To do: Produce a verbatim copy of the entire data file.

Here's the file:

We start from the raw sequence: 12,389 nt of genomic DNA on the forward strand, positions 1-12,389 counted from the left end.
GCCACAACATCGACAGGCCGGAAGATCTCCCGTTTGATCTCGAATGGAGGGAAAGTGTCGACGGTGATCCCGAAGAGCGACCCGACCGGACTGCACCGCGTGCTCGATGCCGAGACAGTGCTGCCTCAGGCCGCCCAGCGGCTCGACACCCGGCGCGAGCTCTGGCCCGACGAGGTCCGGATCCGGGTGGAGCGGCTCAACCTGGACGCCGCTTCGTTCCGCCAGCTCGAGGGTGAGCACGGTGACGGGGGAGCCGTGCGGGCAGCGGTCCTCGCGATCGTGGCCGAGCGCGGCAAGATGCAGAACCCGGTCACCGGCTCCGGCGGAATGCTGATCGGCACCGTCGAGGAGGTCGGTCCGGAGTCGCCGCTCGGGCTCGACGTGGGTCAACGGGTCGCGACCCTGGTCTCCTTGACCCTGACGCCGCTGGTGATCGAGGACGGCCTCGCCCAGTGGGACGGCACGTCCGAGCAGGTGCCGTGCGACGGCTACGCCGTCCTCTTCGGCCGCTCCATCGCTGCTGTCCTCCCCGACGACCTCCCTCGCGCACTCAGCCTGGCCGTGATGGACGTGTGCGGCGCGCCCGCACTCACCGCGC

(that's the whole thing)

We start from the raw sequence: 12,389 nt of genomic DNA on the forward strand, positions 1-12,389 counted from the left end.
GCCACAACATCGACAGGCCGGAAGATCTCCCGTTTGATCTCGAATGGAGGGAAAGTGTCGACGGTGATCCCGAAGAGCGACCCGACCGGACTGCACCGCGTGCTCGATGCCGAGACAGTGCTGCCTCAGGCCGCCCAGCGGCTCGACACCCGGCGCGAGCTCTGGCCCGACGAGGTCCGGATCCGGGTGGAGCGGCTCAACCTGGACGCCGCTTCGTTCCGCCAGCTCGAGGGTGAGCACGGTGACGGGGGAGCCGTGCGGGCAGCGGTCCTCGCGATCGTGGCCGAGCGCGGCAAGATGCAGAACCCGGTCACCGGCTCCGGCGGAATGCTGATCGGCACCGTCGAGGAGGTCGGTCCGGAGTCGCCGCTCGGGCTCGACGTGGGTCAACGGGTCGCGACCCTGGTCTCCTTGACCCTGACGCCGCTGGTGATCGAGGACGGCCTCGCCCAGTGGGACGGCACGTCCGAGCAGGTGCCGTGCGACGGCTACGCCGTCCTCTTCGGCCGCTCCATCGCTGCTGTCCTCCCCGACGACCTCCCTCGCGCACTCAGCCTGGCCGTGATGGACGTGTGCGGCGCGCCCGCACTCACCGCGC